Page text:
Figure 1: Intestinal Bots, CREDITS: J. F. Butler, University of Florida
The adult bot fly (Figure 2) is a bee-like fly about 1/2 to 3/4 inch in length. Bot flies are covered with black and yellow
hairs and do not feed as adults. In Florida two species of adult bot flies may be active throughout the year, although
they are more abundant from late spring to early winter. Female bot flies lay from 150 to 1,000 yellowish eggs. The eggs
are firmly glued to the hairs of the forelegs, belly, flanks, shoulders and other parts of the body of the horse. While the
fly's egg laying does not cause the horse pain, the horse often is bothered by the presence of the fly.
Egg laying principally occurs on the inside knees of the animal where the horse can easily reach the eggs with its tongue.
The eggs are ready to hatch 7 to 10 days after oviposition, and will hatch only if the horse licks or bites the area where
they have been glued. It is believed that the sudden increase in temperature from the tongue stimulates the young larvae
to hatch. Warm moist grooming cloths may also cause eggs to hatch and present a hazard of infestation to the individual
grooming the animal. Once inside the horse's mouth, the larvae burrow into the mucous linings of the mouth and
tongue and remain there for 3 to 4 weeks. Damage to the mouth membranes is often seen during this stage. From the
mouth, the larvae pass to the stomach and intestine where the second and third instar larvae remain attached but may
change location. They remain in these areas until the following summer.











Figure 2: CREDITS: J. F. Butler, University of Florida
When fully mature, the third stage larvae detach from the stomach, pass through the intestines and are passed in the
droppings. They migrate out of the droppings and burrow under the surface of the soil. Here the pupae remain for 1 to
2 months. The adult fly emerges throughout the summer and fall. The adult fly does not feed but immediately starts its
egg laying cycle, which lasts for about two weeks, after which the fly dies. Cold weather and frost usually kill off the
remaining flies in the fall of the year and signal the end of the egg laying season. Only one generation is completed per
year. In south Florida, adult bot flies have been found to be active year-round. In central and north Florida adults are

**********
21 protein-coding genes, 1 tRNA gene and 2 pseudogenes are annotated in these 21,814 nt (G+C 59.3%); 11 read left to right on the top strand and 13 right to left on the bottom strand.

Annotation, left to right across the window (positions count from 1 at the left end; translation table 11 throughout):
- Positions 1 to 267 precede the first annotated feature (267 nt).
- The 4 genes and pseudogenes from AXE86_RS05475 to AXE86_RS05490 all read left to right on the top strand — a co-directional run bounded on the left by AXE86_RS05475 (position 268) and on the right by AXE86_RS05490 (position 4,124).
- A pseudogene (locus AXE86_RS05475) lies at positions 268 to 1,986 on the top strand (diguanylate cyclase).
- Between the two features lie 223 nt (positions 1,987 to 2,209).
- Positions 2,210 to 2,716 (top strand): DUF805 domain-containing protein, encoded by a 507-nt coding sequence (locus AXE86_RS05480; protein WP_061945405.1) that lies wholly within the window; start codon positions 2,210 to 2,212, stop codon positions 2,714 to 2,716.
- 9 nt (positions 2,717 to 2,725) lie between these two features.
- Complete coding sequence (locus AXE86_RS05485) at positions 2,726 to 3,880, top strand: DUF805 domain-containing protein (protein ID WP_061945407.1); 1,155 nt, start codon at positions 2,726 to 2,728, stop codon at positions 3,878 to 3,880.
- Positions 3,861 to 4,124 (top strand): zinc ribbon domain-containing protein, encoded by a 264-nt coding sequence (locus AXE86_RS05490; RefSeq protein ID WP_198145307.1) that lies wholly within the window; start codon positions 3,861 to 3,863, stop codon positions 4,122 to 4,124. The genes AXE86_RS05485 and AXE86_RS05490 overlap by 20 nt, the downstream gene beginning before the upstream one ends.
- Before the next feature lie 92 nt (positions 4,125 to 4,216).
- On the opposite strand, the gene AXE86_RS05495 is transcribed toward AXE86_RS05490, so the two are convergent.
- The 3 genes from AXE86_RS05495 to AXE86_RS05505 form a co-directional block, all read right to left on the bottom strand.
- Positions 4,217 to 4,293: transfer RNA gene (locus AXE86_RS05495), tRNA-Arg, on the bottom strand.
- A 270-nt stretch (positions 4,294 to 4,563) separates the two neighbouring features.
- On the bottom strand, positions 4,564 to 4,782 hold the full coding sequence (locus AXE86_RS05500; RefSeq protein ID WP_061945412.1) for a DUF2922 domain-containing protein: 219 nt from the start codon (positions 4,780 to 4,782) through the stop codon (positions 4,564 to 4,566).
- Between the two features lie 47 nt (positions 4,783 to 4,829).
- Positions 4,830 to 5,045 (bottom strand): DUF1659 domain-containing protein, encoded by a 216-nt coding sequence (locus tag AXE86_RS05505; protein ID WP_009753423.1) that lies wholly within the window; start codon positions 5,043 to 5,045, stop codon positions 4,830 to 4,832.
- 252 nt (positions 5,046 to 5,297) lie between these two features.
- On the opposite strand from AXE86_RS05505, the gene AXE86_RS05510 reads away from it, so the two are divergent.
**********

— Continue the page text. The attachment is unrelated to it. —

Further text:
found from spring to early winter. Highest populations of adults are recorded from August through September. Larval
populations sampled in horses in October and November ranged from 1 to 184 larvae per stomach in central and north
Florida.
Effective control of horse bots requires breaking the life cycle of the fly. Insecticides are labeled for external treatment
using warm water wash. This must be done after eggs have been laid but before they hatch. For external insecticide
treatment, a warm water wash (110 -1200 F) should be rubbed or sponged on areas infested with eggs. The larvae will
hatch and die from contact with the insecticide. Treatments should be applied weekly during peak oviposition periods
(August-September). During the wash, care should be taken to protect hands from both insecticide and larvae with
synthetic rubber gloves. Grooming may aid in removal of eggs but effectiveness of control is questionable. For internal
treatment of horse bots, consult a veterinarian. Source: External Parasites on Horses, P. E. Kaufman, P. G. Koehler
and J. F. Butler, ENY-283
The Institute of Food and Agricultural Sciences (IFAS) is an Equal Opportunity Institution authorized to provide research, educational information and other services
only to individuals and institutions that function with non-discrimination with respect to race, creed, color, religion, age, disability, sex, sexual orientation, marital
status, national origin, political opinions or affiliations. U.S. Department of Agriculture, Cooperative Extension Service, University of Florida, IFAS, Florida A. & M.
University Cooperative Extension Program, and Boards of County Commissioners Cooperating.







Age, Calvin Interval & Gestation Table
Day Jan Feb Mar Apr Ma Jun Jul Aug Sep Oct Nov Dec ay Jan Feb Mar Apr May Jun Jul Aug Sep Oct Nov Dec
1 1 32 60 91 121 152 182 213 244 274 305 335 1 366 397 425 456 486 517 547 578 609 639 670 700
2 2 33 61 92 122 153 183 214 245 275 306 336 2 367 398 426 457 487 518 548 579 610 640 671 701
3 3 34 62 93 123 154 184 215 246 276 307 337 3 368 399 427 458 488 519 549 580 611 641 672 702
4 4 35 63 94 124 155 185 216 247 277 308 338 4 369 400 428 459 489 520 550 581 612 642 673 703
5 5 36 64 95 125 156 186 217 248 278 309 339 5 370 401 429 460 490 521 551 582 613 643 674 704
6 6 37 65 96 126 157 187 218 249 279 310 340 6 371 402 430 461 491 522 552 583 614 644 675 705
7 7 38 66 97 127 158 188 219 250 280 311 341 7 372 403 431 462 492 523 553 584 615 645 676 706
8 8 39 67 98 128 159 189 220 251 281 312 342 8 373 404 432 463 493 524 554 585 616 646 677 707
9 9 40 68 99 129 160 190 221 252 282 313 343 9 374 405 433 464 494 525 555 586 617 647 678 708
10 10 41 69 100 130 161 191 222 253 283 314 344 10 375 406 434 465 495 526 556 587 618 648 679 709